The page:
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Boeing launches sustainable aviation fuel delivery flight option with Alaska as first customer

Boeing launches sustainable aviation fuel delivery flight option with Alaska as first customer | Alaska Airlines,China Southern

(photo: Boeing)

Tue 19 Mar 2019 – Boeing is to offer customer airlines and operators the option of having delivery flights of their new aircraft powered by blended sustainable aviation fuel (SAF). The option will be available for customers accepting new aircraft from Boeing’s delivery centres in Seattle and Everett, and it is working to extend the option at its centre in South Carolina. The manufacturer also plans to use SAF for certain flight tests at its Boeing Field facility. The fuel will be supplied by World Energy from its Paramount refinery in California. The first participant in the programme is Alaska Airlines when it takes delivery of three Boeing 737 MAX airplanes intended for this year. Meanwhile, Airbus, which first introduced the delivery flight SAF option in 2016, has added China Southern Airlines to its programme with the delivery of an A320neo to the carrier’s Guangzhou base.

 

The Paramount facility is the world’s first facility designed to commercially produce renewable jet fuel and the biofuel produced for Boeing will be made from agriculture waste. It will be shipped to Boeing’s delivery centres in Washington state by EPIC Fuels, which has supported Boeing’s evaluation of biofuels on its ecoDemonstrator flight-test programme.

 

“Companies such as Boeing understand their obligation to the communities they serve and have taken meaningful action to transition to cleaner energy and reduce their carbon footprint,” said Bryan Sherbacow, World Energy’s Chief Commercial Officer. “Our job is to manage the low-carbon fuel supply chain to provide the product these leaders need to efficiently operate and drive positive change.”

 

Following its pioneering support of the first commercial aviation test flight to use biofuels by Virgin Atlantic in 2008, Boeing conducted extensive research, testing and review alongside other aircraft and engine manufacturers and stakeholders, leading to approval of the first biofuel blends for commercial use in 2011. It has also worked around the world to set up projects using feedstocks such as forestry and agriculture waste, Brazilian sugarcane and plants irrigated by coastal seawater in the United Arab Emirates.

 

“This is another step in our decade-long journey to encourage the adoption of sustainable fuels and help commercial aviation earn its licence to keep growing,” commented Sheila Remes, VP Strategy at Boeing Commercial Airplanes, on the delivery option programme. “We have great customers such as Alaska Airlines that have made good progress in adopting the use of biofuels. We hope this new option will make it easier for them and others to demonstrate our industry’s commitment to reduce carbon emissions.”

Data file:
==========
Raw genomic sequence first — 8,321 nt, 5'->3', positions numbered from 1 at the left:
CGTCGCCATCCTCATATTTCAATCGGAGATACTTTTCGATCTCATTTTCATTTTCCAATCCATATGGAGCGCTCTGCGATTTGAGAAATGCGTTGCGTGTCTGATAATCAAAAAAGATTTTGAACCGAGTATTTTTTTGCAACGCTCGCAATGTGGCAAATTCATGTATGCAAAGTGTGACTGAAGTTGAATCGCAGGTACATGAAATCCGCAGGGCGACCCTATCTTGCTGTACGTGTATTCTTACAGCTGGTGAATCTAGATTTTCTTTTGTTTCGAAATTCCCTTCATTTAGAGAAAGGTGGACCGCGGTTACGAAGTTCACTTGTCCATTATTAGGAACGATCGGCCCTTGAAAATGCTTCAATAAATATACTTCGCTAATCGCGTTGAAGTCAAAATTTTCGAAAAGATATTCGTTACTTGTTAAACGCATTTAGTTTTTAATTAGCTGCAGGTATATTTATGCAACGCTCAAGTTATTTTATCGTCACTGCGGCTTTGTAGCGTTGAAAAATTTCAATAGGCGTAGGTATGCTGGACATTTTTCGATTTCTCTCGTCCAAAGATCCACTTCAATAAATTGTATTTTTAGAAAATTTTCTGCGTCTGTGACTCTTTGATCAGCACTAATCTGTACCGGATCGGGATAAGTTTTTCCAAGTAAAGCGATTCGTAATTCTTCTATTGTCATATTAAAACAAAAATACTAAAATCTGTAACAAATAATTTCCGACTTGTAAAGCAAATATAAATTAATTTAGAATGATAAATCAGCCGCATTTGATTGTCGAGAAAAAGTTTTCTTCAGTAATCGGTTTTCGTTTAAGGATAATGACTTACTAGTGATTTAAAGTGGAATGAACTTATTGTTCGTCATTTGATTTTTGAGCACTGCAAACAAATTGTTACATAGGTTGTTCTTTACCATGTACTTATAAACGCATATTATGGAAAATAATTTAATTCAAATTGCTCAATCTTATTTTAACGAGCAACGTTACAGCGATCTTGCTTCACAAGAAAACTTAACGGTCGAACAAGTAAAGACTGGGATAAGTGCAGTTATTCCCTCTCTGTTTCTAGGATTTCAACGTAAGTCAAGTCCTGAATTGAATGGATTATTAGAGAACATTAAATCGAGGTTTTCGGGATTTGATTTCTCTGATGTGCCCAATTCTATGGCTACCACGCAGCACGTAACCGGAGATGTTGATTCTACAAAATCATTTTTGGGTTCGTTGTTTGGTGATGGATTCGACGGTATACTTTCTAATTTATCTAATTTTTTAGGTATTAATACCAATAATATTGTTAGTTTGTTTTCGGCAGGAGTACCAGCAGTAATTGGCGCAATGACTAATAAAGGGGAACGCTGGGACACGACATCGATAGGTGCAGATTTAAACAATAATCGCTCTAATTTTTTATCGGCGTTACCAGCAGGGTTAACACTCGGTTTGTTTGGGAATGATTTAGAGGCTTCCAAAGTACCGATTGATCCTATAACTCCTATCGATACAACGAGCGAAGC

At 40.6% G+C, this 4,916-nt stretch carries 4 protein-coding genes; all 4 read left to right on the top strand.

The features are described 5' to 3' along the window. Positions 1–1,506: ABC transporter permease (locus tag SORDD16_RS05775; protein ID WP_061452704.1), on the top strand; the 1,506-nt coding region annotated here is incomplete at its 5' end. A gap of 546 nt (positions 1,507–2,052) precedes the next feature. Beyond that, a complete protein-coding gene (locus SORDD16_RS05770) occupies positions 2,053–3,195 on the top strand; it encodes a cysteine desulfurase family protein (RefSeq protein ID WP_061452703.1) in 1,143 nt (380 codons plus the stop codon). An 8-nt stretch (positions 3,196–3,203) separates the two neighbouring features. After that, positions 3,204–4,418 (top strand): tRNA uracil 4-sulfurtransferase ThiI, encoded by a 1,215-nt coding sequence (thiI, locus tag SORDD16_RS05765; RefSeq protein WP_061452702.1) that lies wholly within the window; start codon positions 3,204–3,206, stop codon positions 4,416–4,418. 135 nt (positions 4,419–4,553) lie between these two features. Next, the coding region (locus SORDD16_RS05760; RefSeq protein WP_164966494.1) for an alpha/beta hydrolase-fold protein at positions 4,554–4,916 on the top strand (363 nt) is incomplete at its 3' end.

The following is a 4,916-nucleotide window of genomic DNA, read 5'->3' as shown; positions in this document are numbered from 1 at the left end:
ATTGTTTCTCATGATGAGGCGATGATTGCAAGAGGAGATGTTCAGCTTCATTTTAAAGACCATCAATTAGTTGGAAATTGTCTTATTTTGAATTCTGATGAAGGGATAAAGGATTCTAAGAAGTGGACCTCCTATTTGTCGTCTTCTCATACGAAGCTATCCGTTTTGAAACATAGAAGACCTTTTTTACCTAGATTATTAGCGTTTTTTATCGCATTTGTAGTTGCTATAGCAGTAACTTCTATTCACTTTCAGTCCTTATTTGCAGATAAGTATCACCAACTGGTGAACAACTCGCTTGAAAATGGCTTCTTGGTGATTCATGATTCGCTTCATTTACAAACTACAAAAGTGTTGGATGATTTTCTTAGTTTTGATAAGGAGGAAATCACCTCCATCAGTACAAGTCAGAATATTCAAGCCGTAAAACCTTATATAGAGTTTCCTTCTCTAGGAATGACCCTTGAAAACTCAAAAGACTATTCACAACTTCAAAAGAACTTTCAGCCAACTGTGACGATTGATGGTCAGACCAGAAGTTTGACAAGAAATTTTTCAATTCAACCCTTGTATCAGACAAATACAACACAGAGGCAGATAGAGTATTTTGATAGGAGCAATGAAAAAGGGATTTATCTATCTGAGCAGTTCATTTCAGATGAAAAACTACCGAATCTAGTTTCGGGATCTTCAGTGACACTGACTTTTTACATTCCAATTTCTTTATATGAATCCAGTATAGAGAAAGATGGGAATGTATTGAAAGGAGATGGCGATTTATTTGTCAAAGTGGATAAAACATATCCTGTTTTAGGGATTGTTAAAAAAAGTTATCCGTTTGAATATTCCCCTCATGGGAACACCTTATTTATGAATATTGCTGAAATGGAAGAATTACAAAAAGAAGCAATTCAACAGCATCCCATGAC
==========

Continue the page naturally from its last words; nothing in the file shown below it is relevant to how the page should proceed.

Responded Diana Birkett Rakow, VP External Relations at Alaska Airlines: “We congratulate our partners at Boeing for operationalising a drop-in sustainable aviation jet fuel option. We’re excited to not only take advantage of the first biofuel delivery, but to continue working together to advance and scale mainstream adoption of sustainable fuel and other practices to enhance the aviation industry’s ability to do good.”

 

The Airbus delivery flight option was developed in association with Air Total, which has installed a biofuel station adjacent to the Airbus delivery centre in Toulouse. More than 30 aircraft have so far been delivered since the facility was inaugurated in May 2016. The first was an Airbus A350 delivery to Cathay Pacific, which used a 10% blend of renewable jet fuel produced by Amyris from Brazilian sugar cane (see article). The Hong Kong-based carrier entered into a two-year agreement with Airbus on deliveries of new A350s.

 

In September 2018, Airbus introduced the biofuel option on delivery flights from its A320 family production facility in Mobile, Alabama, with JetBlue the first carrier to take advantage (see article). Airbus says it is working towards also offering the option from its facilities in Hamburg, Germany, and Tianjin, China.

 

“We are excited to welcome China Southern Airlines to our sustainable fuel programme,” said Simone Rauer, Head of Aviation Operations for Environmental Affairs at Airbus. “We are moving towards the regular use of new and sustainable energy sources in our industry, helping to meet the commitments of the international civil aviation community.”

 

Added Wu Rongxin, SVP Strategic Planning & Investment Division of China Southern: “We are proud to have taken delivery of our first aircraft to be partially powered by sustainable biofuel. This reflects our clear commitment to reduce the impact of aviation on the environment and to be among those airlines leading the way to using alternative fuel sources.”

 

 


 

 

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